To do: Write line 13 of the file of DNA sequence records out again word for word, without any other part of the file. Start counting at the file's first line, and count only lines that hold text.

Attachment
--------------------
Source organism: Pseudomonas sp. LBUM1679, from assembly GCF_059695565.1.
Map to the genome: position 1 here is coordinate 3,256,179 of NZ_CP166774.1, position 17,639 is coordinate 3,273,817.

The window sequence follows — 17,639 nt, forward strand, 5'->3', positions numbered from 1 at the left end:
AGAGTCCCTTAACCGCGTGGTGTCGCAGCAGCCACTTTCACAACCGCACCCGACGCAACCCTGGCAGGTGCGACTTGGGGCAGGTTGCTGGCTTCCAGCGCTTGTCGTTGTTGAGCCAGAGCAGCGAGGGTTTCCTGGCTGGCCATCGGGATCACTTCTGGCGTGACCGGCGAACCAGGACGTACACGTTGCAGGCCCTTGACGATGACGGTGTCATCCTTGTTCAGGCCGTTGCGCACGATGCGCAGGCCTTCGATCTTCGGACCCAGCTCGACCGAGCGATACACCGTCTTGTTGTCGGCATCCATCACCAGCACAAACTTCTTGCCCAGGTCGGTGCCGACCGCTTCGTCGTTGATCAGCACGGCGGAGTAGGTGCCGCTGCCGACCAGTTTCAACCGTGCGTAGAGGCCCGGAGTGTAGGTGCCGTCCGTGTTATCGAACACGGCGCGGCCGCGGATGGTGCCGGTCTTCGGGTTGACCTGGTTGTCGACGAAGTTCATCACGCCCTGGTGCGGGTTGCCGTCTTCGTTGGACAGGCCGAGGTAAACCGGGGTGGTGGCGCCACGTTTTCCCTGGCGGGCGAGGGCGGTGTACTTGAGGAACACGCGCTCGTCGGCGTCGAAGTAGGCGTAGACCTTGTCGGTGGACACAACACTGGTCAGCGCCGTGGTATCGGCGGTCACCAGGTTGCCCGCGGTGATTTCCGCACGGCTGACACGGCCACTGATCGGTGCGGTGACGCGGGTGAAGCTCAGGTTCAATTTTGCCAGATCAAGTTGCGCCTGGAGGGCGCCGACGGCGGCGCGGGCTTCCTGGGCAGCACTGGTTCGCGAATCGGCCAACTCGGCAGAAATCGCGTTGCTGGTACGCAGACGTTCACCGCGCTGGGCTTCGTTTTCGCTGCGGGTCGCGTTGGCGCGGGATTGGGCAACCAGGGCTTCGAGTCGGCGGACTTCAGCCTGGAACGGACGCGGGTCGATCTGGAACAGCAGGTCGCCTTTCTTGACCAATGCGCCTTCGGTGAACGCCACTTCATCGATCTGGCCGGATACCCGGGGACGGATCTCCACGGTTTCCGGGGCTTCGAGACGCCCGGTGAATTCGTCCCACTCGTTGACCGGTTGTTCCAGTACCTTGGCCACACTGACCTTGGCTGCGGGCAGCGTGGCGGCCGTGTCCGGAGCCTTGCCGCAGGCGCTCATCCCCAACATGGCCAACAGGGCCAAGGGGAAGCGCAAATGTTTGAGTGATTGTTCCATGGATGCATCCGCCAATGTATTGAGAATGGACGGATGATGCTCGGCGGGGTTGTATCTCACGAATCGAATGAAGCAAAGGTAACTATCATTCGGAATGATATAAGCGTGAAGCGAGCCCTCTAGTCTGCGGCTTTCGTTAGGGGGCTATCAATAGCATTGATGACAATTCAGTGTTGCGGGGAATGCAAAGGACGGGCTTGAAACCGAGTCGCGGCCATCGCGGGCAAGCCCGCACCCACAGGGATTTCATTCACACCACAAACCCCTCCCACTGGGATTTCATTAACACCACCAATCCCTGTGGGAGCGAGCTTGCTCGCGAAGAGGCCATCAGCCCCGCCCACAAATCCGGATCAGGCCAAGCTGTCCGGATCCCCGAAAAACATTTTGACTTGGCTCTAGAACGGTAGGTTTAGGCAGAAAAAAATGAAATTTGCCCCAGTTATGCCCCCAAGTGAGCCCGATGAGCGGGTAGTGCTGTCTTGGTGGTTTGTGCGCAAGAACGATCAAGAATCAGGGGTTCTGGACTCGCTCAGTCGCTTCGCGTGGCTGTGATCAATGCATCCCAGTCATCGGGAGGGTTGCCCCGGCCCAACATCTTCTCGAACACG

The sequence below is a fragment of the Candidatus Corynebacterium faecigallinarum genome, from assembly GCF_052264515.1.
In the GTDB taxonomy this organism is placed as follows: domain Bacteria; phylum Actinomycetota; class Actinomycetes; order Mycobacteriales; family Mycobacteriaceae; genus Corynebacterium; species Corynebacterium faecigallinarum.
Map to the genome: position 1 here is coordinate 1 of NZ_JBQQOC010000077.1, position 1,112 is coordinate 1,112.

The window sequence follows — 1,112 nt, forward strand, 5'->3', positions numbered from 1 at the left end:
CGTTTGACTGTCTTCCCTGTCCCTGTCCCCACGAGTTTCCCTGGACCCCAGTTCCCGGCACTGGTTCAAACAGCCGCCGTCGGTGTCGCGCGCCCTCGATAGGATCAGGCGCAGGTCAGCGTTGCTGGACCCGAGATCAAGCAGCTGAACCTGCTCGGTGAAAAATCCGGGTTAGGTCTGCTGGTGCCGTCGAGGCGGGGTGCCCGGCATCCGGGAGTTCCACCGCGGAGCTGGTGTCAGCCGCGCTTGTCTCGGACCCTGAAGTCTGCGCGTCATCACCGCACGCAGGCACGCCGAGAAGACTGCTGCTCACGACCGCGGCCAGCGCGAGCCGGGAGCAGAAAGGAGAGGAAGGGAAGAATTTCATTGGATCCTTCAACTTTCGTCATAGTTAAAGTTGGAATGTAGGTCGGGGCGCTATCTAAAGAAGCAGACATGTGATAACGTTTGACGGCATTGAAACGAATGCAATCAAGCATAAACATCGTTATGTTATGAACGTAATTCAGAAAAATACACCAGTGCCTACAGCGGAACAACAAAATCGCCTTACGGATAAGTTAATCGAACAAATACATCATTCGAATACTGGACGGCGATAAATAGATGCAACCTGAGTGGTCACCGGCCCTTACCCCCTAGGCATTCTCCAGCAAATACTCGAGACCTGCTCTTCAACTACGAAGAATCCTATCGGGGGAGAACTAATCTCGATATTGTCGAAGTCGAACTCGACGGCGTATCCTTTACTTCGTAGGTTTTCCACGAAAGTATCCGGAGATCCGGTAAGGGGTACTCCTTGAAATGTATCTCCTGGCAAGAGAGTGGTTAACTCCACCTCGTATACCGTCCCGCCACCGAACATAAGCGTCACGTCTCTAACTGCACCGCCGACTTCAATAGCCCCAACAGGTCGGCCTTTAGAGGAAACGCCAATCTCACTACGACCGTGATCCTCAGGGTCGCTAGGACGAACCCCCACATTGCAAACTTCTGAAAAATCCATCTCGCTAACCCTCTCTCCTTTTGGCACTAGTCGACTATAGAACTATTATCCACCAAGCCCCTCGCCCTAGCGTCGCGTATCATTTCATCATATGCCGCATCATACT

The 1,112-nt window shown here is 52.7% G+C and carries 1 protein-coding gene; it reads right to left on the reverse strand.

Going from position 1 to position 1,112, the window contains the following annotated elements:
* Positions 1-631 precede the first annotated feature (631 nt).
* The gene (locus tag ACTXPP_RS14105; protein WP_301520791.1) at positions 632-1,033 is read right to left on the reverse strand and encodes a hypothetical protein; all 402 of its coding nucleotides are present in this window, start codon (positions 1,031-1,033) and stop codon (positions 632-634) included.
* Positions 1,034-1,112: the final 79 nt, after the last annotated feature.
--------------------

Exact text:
* The gene (locus tag ACTXPP_RS14105; protein WP_301520791.1) at positions 632-1,033 is read right to left on the reverse strand and encodes a hypothetical protein; all 402 of its coding nucleotides are present in this window, start codon (positions 1,031-1,033) and stop codon (positions 632-634) included.